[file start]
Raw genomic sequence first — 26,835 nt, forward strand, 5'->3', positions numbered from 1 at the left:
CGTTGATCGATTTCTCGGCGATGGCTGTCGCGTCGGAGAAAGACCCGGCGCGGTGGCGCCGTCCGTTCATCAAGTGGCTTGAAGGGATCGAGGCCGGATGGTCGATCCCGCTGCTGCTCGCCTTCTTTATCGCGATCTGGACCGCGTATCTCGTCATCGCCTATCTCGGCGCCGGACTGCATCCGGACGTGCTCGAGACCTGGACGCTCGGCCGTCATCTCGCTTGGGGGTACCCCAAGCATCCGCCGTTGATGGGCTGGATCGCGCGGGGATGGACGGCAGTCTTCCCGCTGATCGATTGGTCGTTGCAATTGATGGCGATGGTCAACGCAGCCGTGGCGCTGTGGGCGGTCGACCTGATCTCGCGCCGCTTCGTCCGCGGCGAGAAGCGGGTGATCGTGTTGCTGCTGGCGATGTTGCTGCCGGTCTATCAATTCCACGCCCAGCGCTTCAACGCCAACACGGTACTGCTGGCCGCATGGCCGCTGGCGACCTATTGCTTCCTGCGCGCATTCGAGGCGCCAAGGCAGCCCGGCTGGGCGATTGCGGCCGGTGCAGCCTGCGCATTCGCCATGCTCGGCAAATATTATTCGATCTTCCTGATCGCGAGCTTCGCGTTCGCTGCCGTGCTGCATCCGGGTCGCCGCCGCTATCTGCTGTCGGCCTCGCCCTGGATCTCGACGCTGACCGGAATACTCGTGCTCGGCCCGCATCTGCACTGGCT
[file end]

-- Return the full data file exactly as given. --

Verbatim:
Raw genomic sequence first — 26,835 nt, forward strand, 5'->3', positions numbered from 1 at the left:
CGTTGATCGATTTCTCGGCGATGGCTGTCGCGTCGGAGAAAGACCCGGCGCGGTGGCGCCGTCCGTTCATCAAGTGGCTTGAAGGGATCGAGGCCGGATGGTCGATCCCGCTGCTGCTCGCCTTCTTTATCGCGATCTGGACCGCGTATCTCGTCATCGCCTATCTCGGCGCCGGACTGCATCCGGACGTGCTCGAGACCTGGACGCTCGGCCGTCATCTCGCTTGGGGGTACCCCAAGCATCCGCCGTTGATGGGCTGGATCGCGCGGGGATGGACGGCAGTCTTCCCGCTGATCGATTGGTCGTTGCAATTGATGGCGATGGTCAACGCAGCCGTGGCGCTGTGGGCGGTCGACCTGATCTCGCGCCGCTTCGTCCGCGGCGAGAAGCGGGTGATCGTGTTGCTGCTGGCGATGTTGCTGCCGGTCTATCAATTCCACGCCCAGCGCTTCAACGCCAACACGGTACTGCTGGCCGCATGGCCGCTGGCGACCTATTGCTTCCTGCGCGCATTCGAGGCGCCAAGGCAGCCCGGCTGGGCGATTGCGGCCGGTGCAGCCTGCGCATTCGCCATGCTCGGCAAATATTATTCGATCTTCCTGATCGCGAGCTTCGCGTTCGCTGCCGTGCTGCATCCGGGTCGCCGCCGCTATCTGCTGTCGGCCTCGCCCTGGATCTCGACGCTGACCGGAATACTCGTGCTCGGCCCGCATCTGCACTGGCT